Skyrim’s Whiterun Holds A Special Place In My Heart Even After All These Years


Some gaming memories form a ‘core’ of your experience with the medium. If anyone ever asked why you’re passionate about video games, you’d probably regale them with these anecdotes. Those times when a game made you feel something. I have experienced many such times, with one being the first time I stepped into the city of Whiterun in The Elder Scrolls V: Skyrim.

I initially hesitated on Skyrim, I loved Oblivion but I’m arachnophobic and seeing the giant frostbite spiders in the introductory area gave me pause (I was also 12, to be fair). Switching to third-person mode whenever I encountered my arachnid friends made the experience bearable, and so, on I went.


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The ‘intended’ route of going to Riverwood and on to Whiterun is designed to show the best of Skyrim’s landscapes, and every time I walk it I get hit with a pang of nostalgia. I’ve written before how Skyrim just ‘works’, it has a fun factor that’s not always easy to quantify because, by today’s standards, none of the individual pieces of Skyrim’s formula are executed exceptionally well.

The Heart Of Skyrim

Arriving outside Whiterun and seeing the various farms instilled in my younger self a sense of how intricate the world of Skyrim is. It makes sense that a city would need a breadbasket to supply its people with food. The Hold itself is a pleasure to explore, certainly one of the more picturesque areas of the map.

Ascending the ramp up to Whiterun before entering the Plains District is memorable because this is often the first city a player enters. You’re immediately accosted by Idolaf Battle-Born (‘Grey-Mane or Battle-Born?), who quizzes you on a conflict you’re not even educated on yet. I will choose a side, Idolaf, just give me a couple of hours.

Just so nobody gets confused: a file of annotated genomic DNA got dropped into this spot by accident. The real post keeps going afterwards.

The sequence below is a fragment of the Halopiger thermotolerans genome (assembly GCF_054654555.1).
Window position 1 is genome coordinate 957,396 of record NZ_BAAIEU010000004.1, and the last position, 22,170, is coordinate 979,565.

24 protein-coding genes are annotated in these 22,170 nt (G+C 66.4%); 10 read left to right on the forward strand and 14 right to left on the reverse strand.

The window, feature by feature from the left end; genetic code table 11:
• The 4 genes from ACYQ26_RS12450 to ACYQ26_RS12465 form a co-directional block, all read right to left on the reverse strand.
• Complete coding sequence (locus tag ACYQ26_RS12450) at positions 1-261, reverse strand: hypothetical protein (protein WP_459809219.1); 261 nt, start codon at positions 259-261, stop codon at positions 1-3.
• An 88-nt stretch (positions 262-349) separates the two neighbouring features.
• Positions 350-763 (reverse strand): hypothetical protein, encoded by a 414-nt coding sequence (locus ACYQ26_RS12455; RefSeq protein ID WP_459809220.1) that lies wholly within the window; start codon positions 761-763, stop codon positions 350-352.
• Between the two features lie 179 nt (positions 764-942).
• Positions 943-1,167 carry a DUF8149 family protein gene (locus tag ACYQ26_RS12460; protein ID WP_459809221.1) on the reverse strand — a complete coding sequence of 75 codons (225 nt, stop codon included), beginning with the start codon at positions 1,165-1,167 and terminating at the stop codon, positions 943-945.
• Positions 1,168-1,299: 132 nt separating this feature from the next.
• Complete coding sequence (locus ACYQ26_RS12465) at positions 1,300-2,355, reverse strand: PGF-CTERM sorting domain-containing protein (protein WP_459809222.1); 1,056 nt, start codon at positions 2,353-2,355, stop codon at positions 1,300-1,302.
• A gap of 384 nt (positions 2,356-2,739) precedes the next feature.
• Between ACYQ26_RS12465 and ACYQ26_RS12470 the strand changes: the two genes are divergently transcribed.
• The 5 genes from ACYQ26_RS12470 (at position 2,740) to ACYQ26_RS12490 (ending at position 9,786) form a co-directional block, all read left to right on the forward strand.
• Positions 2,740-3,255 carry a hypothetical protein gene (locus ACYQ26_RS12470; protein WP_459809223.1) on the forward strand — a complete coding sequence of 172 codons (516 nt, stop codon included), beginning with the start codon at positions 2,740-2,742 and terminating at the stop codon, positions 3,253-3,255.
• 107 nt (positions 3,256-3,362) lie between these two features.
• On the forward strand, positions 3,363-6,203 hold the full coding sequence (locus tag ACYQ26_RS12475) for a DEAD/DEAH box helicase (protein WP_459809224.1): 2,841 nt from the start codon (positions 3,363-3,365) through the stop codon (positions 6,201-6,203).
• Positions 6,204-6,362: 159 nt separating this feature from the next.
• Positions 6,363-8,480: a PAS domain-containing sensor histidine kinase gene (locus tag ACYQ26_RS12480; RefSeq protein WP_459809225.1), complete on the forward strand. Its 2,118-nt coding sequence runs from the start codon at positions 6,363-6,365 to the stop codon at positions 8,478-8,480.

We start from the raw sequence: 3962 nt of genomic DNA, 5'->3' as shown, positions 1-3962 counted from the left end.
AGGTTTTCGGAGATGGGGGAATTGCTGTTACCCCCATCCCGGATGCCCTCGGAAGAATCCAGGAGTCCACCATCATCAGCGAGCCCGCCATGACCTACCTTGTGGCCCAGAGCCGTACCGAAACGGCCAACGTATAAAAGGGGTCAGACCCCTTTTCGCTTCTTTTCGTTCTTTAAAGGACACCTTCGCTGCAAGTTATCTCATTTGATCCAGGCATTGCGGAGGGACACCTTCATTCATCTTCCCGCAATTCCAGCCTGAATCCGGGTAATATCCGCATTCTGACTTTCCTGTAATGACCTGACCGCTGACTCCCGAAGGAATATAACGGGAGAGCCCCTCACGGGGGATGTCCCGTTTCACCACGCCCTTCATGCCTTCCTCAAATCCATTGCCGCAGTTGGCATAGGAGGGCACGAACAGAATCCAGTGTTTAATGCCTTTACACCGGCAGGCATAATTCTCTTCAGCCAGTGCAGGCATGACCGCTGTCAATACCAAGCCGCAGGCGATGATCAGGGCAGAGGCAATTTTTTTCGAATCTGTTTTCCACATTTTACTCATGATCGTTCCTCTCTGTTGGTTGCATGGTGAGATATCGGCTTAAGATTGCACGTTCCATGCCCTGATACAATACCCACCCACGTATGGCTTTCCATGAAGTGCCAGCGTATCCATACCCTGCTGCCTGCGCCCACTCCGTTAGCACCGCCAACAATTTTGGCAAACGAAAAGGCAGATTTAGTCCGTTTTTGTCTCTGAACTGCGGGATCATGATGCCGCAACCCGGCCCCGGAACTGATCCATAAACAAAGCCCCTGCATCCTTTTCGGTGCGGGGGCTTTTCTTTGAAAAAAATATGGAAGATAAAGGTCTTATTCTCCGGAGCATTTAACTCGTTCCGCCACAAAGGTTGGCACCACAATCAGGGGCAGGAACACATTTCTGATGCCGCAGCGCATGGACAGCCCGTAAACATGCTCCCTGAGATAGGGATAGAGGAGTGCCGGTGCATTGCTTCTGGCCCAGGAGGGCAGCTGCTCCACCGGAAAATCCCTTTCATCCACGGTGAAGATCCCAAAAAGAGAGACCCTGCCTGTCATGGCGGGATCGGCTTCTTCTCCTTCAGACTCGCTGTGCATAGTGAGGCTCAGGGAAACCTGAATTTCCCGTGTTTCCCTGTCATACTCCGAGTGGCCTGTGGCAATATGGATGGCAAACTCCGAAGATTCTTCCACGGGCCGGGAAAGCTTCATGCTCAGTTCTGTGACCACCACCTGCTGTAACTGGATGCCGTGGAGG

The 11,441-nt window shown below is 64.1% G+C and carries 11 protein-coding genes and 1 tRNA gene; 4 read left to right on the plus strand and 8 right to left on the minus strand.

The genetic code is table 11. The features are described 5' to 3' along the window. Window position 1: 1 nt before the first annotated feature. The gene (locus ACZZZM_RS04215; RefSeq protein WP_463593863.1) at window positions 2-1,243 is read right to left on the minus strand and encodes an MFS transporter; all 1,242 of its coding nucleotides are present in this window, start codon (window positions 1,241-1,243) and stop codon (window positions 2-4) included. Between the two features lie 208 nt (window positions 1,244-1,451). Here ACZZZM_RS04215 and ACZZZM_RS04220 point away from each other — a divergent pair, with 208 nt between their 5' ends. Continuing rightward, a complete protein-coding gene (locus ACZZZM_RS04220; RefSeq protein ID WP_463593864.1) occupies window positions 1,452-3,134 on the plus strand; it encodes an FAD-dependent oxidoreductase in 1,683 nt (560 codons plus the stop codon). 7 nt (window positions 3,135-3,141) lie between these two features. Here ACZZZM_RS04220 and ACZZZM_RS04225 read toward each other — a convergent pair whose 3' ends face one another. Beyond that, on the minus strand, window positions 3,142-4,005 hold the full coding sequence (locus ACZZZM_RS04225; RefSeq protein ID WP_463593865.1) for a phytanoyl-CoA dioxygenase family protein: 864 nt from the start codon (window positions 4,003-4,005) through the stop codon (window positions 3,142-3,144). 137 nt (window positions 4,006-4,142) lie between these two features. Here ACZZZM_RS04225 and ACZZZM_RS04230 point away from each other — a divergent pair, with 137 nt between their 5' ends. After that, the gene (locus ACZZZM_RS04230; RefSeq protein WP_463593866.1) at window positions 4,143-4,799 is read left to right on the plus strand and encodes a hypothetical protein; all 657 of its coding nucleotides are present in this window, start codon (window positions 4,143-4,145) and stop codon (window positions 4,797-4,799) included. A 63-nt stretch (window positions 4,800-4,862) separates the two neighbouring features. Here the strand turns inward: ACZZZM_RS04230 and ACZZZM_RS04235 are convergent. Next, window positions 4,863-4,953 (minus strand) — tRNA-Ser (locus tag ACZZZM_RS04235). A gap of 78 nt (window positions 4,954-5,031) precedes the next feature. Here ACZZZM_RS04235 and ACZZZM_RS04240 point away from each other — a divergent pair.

Entering the Wind District will see you interact with the now-infamous Nazeem. Despite his insistence that you never get to the Cloud District, Nazeem is never found in Dragonsreach, and I’m on my way there right now. The marketplace is perhaps one of the more memorable parts of Whiterun, because of the sort of communal feeling about the place. I feel the same way about Riften’s marketplace even though only ne’er-do-wells hang out there.


Skyrim has few iconic characters, but one is certainly Jarl Balgruuf the Greater. The Jarl takes the threat of the dragons very seriously and is immediately helpful. Whiterun is where Skyrim’s main quest truly begins. Fighting the game’s first dragon Mirmulnir with the guards at the Western Watchtower is a momentous occasion, and one I still remember vividly.

You can tell that Whiterun held a special significance for Bethesda. The city is full of little bits of environmental storytelling and has a bunch of interesting side quests. You just don’t get that in the other holds, even in the province’s capital Solitude. I feel only Markarth comes close to having the level of personality and identity that Whiterun has.

Year after year, I start a new Skyrim save. I escape Alduin, I defeat the giant spiders (I can do it in first-person now). I thank Ralof for the help, and despite all of the game knowledge I’ve accumulated over the past decade and a bit, despite the myriad of options available to me, I walk straight down that road, through Riverwood and towards my beloved Whiterun.


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